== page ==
Fun fact! The mandible is the largest bone of the face and the only bone in your skull that can move. The temporomandibular joint commonly referred to as the TMJ is located below your ears on either side of the head. This complex joint enables a range of motion; helping you speak, chew, swallow, yawn, and move your jaw. The complexity of TMJ anatomy can be a bit daunting. But, when you know the basics of how your temporomandibular joint functions, it may help you better understand how you can keep it in good working order for many years to come.
TMJ Anatomy: What To Know
The mandible, also known as the lower jaw, has two vertical extensions from each side, with a condyle at the top. The condyle can vary in shape and symmetry. The TMJ is where the condyles meet the temporal bone of the skull. A fibrous disc, called the articular disc, cushions the space between these two bones and keeps them from touching. A synovial membrane, synovial fluid, blood vessels, and nerves, as well as connective tissue, are found in the area behind the articular disc. Also, three ligaments help stabilize the joint, prevent dislocation, and support the mandibular bone weight.
Whenever you open and close your mouth, move your jaw forward, backward, or side-to-side, you are using the TMJ. This complex joint works with muscles of mastication to produce sliding and hinging motion.
- Masseter - this quadrangular shaped muscle is the most powerful of the four muscles of mastication. It has two parts and is responsible for lifting your mandible and closing your mouth.
- Temporalis - besides lifting the mandible and closing your mouth, this muscle is necessary to crush and grind objects between the molars.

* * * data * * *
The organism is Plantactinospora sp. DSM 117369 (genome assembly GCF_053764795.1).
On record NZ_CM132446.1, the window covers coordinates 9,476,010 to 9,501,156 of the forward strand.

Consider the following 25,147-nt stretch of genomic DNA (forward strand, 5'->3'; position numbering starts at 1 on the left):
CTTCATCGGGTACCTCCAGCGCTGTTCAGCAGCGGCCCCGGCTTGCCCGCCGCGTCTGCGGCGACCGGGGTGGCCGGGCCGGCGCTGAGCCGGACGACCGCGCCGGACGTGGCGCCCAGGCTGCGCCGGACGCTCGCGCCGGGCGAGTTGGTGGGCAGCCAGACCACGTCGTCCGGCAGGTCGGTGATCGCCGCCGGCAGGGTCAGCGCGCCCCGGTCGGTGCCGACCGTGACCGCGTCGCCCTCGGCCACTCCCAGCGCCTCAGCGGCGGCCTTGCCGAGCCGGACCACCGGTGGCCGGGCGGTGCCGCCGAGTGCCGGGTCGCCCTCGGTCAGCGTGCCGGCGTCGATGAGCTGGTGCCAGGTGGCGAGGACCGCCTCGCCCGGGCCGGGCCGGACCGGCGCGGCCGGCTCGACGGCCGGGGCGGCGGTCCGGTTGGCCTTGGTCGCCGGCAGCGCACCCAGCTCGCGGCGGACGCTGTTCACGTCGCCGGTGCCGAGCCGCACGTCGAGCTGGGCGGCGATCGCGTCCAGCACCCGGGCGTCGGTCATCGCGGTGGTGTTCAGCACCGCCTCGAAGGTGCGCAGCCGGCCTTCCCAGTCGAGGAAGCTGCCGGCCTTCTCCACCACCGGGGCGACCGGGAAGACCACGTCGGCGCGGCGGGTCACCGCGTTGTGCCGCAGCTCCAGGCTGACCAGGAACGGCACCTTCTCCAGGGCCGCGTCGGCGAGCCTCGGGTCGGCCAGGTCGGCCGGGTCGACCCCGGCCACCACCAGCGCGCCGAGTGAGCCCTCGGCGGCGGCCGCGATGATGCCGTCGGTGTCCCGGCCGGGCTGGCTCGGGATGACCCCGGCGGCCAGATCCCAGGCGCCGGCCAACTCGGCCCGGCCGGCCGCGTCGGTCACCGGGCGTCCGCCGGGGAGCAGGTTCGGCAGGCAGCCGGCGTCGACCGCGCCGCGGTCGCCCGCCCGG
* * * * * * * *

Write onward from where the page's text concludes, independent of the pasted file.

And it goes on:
- Medial pterygoid - with a quadrangular shape, this muscle is both deep and superficial. Like the masseter and temporalis muscles, it elevates your mandible and laterally deviates it to the opposite side.
- Lateral pterygoid - this two-part muscle is shaped like a triangle and is mostly responsible for sliding your jaw forward, but it also moves the jaw side to side.
According to the National Institute of Dental Craniofacial Research, almost 10 million Americans experience TMJ problems. The cause of this isn't always clear. Still, trauma to the jaw from injury, long-term teeth grinding, muscle spasms from stress, misaligned teeth, or some form of arthritis may result in TMJ disorders or TMD. Some of the signs and symptoms include popping, clicking, pain in the jaw joints, jaw locking, headaches, dizziness, earaches, neck pain, and even numbness in the fingers. Although TMJ dysfunctions tend to resolve themselves with little or no treatment, you should always visit your dentist to experience any of these symptoms.
Knowing more about how your temporomandibular joint functions may help you better understand how you can keep it in good working order. Like breathing for a count of five, relaxation techniques can help reduce stress and alleviate teeth grinding. Eating soft foods can also help to ease the tension in your TMJ. Lastly, regular dentist appointments can assist in the early detection of TMJ disorders.
This article is intended to promote understanding of and knowledge about general oral health topics. It is not intended to be a substitute for professional advice, diagnosis or treatment. Always seek the advice of your dentist or other qualified healthcare provider with any questions you may have regarding a medical condition or treatment.